I don’t know how much credit Will Johnson deserves for the Timbers defense giving up just one goal over the past three games (and that one was a beauty), but things definitely sharpened the hell up around the time of his return. New England launched a couple shots from (what I think is) Zone 14, but the Timbers generally forced turnovers before their defensive third – from which point they positively rocketed toward the Revs’ goal. What Diego Chara and Johnson didn’t stop, the Timbers back four mopped up very, very ably; Nat Borchers boinking Lee Nguyen’s dangerous cross over Kwarasey’s crossbar was the most memorable moment of danger and he handled it with aplomb. While there have been lapses, Portland’s back four feels stable and solid like it hasn’t in years. That pre-dated Johnson’s return to my mind, but it’s following a pretty damn promising upward arc these days...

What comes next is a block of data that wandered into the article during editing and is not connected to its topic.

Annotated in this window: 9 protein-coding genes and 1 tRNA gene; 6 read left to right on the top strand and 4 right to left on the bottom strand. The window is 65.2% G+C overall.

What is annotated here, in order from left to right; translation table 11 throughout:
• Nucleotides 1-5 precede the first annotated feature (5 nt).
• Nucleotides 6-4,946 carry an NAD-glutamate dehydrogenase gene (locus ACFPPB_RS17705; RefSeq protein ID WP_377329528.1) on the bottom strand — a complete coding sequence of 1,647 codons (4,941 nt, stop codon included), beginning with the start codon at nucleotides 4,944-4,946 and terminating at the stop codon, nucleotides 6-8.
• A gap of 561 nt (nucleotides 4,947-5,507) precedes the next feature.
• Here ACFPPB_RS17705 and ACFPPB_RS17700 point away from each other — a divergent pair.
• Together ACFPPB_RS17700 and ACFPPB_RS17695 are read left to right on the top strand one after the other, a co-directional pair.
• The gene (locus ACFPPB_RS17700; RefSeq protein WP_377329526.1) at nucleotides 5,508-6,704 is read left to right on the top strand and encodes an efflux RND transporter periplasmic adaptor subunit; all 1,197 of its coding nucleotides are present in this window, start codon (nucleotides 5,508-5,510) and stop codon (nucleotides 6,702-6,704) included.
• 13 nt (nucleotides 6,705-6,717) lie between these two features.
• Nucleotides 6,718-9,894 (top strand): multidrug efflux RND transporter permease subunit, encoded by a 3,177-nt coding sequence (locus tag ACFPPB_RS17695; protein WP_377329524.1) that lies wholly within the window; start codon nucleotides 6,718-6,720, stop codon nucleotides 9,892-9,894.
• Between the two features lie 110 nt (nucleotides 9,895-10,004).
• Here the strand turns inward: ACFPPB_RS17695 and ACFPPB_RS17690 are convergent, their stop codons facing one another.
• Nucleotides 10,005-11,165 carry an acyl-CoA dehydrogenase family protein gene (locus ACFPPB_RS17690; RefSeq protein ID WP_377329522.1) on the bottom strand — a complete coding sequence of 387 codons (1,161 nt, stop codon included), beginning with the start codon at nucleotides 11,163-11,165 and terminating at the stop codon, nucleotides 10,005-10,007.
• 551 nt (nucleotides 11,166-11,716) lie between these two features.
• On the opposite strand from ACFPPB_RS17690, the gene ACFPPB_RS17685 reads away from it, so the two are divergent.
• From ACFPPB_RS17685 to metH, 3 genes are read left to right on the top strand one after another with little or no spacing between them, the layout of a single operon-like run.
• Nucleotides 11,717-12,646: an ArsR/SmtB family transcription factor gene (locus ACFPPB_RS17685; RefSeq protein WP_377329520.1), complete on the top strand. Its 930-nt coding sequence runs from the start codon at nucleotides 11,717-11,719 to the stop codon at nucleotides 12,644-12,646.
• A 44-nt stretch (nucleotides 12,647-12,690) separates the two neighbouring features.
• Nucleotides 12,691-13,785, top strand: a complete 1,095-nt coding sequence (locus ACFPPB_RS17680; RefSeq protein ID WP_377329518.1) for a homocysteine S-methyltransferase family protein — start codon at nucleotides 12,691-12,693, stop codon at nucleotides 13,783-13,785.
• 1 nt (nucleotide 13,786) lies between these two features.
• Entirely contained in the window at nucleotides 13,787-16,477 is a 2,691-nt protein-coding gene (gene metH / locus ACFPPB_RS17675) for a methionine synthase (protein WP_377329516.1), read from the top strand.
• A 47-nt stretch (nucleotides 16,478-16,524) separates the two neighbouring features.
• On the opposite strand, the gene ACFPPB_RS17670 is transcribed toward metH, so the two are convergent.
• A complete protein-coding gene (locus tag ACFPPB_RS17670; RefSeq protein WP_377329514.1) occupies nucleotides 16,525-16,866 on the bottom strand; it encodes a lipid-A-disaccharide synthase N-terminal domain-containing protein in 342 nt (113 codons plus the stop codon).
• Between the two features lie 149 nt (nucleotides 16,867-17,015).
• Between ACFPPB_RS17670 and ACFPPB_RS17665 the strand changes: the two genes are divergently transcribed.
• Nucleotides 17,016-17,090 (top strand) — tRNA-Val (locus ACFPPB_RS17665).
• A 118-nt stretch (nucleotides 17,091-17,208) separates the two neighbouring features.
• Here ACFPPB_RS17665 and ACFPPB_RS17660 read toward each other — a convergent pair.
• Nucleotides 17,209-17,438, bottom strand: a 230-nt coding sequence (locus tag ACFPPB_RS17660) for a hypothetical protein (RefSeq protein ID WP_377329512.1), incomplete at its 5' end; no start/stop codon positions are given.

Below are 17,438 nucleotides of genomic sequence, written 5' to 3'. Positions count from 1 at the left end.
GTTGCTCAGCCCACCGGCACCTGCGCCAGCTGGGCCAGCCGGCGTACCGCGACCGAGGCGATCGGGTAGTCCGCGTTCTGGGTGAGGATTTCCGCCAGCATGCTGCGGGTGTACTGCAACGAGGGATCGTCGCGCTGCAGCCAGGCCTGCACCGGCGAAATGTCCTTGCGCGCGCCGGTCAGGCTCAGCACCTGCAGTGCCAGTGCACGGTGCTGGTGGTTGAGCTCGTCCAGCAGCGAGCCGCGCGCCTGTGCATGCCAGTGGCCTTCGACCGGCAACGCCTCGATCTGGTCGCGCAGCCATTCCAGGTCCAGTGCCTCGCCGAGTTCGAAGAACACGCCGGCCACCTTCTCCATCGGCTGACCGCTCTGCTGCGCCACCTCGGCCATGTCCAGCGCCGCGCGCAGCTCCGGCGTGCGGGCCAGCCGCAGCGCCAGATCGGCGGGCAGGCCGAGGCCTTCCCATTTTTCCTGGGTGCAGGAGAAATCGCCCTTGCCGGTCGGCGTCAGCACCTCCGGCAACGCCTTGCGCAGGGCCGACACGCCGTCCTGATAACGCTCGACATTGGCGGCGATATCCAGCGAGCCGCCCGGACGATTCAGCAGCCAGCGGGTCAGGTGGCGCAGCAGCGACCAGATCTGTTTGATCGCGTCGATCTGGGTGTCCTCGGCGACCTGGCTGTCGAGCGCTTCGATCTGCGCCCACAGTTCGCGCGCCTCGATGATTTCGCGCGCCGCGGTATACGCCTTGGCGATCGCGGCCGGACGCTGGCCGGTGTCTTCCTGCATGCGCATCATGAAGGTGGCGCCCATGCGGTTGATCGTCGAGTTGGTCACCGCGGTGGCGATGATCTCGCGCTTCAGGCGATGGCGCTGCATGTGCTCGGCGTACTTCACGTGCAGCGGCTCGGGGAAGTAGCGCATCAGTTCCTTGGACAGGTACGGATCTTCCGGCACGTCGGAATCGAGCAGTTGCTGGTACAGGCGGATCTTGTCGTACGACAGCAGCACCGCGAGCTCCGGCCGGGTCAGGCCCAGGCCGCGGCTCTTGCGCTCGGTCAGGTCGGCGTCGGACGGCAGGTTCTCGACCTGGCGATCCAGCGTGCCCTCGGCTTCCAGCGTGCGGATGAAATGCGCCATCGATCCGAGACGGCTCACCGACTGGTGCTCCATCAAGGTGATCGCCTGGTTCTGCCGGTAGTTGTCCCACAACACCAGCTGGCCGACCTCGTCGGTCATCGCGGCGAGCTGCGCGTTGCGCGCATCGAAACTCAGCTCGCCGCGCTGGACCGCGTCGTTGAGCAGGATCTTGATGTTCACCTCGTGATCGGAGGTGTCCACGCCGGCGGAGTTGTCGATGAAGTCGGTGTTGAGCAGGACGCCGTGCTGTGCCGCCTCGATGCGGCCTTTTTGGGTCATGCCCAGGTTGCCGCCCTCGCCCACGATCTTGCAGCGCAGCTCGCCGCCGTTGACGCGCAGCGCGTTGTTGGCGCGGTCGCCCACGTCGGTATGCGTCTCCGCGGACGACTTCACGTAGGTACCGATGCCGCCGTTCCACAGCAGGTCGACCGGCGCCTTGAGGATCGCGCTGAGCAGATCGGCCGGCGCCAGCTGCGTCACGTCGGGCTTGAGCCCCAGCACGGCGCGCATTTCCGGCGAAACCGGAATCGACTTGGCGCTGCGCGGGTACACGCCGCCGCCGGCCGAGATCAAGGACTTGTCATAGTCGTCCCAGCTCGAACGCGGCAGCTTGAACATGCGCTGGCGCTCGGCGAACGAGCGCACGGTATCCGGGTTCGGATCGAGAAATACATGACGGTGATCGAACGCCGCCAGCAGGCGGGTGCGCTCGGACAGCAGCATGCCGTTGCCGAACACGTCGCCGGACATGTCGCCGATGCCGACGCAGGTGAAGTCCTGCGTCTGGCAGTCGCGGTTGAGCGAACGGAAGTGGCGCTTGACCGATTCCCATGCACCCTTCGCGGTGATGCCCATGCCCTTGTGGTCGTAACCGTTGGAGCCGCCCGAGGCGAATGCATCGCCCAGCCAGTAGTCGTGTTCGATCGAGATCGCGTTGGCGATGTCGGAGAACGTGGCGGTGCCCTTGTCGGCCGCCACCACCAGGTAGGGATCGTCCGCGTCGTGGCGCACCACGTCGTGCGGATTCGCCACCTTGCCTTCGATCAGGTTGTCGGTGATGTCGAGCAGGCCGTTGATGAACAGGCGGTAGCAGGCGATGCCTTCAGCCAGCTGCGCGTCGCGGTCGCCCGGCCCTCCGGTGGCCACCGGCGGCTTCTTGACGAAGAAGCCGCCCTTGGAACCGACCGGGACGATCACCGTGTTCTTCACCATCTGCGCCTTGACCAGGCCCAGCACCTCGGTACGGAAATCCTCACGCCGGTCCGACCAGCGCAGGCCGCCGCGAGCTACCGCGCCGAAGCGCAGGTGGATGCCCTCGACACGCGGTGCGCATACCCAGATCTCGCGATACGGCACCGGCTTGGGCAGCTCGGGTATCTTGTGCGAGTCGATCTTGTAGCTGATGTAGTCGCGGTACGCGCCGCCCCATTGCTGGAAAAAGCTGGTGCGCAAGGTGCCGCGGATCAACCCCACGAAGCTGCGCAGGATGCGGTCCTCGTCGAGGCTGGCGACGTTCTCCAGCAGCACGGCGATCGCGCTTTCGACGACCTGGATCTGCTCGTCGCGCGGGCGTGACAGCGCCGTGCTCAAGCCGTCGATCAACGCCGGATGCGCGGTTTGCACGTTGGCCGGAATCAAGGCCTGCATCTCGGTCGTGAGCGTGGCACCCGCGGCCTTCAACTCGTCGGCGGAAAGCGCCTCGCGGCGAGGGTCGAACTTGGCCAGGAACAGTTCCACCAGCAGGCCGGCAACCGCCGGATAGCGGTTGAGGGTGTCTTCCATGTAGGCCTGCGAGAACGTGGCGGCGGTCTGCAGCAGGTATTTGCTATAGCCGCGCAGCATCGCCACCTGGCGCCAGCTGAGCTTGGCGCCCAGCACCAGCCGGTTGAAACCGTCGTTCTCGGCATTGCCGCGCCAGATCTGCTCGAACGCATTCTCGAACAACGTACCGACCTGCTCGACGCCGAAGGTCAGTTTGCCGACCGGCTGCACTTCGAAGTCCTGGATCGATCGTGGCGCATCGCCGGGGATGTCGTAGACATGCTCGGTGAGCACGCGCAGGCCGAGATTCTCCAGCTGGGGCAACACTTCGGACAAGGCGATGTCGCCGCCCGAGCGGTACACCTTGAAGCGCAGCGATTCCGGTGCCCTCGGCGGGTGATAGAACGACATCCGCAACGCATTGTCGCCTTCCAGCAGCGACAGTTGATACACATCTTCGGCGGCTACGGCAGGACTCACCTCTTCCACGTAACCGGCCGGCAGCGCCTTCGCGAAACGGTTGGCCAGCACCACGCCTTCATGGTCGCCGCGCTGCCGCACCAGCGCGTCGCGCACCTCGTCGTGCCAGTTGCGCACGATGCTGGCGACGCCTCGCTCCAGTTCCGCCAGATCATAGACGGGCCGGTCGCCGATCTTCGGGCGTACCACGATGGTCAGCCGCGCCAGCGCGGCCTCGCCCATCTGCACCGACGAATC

...and fairly reasonable optimism fills these days, here, in the southern-most city in Cascadia. Three wins in a row. Dang me, who would have believed this in the middle of May?

Yee and haw!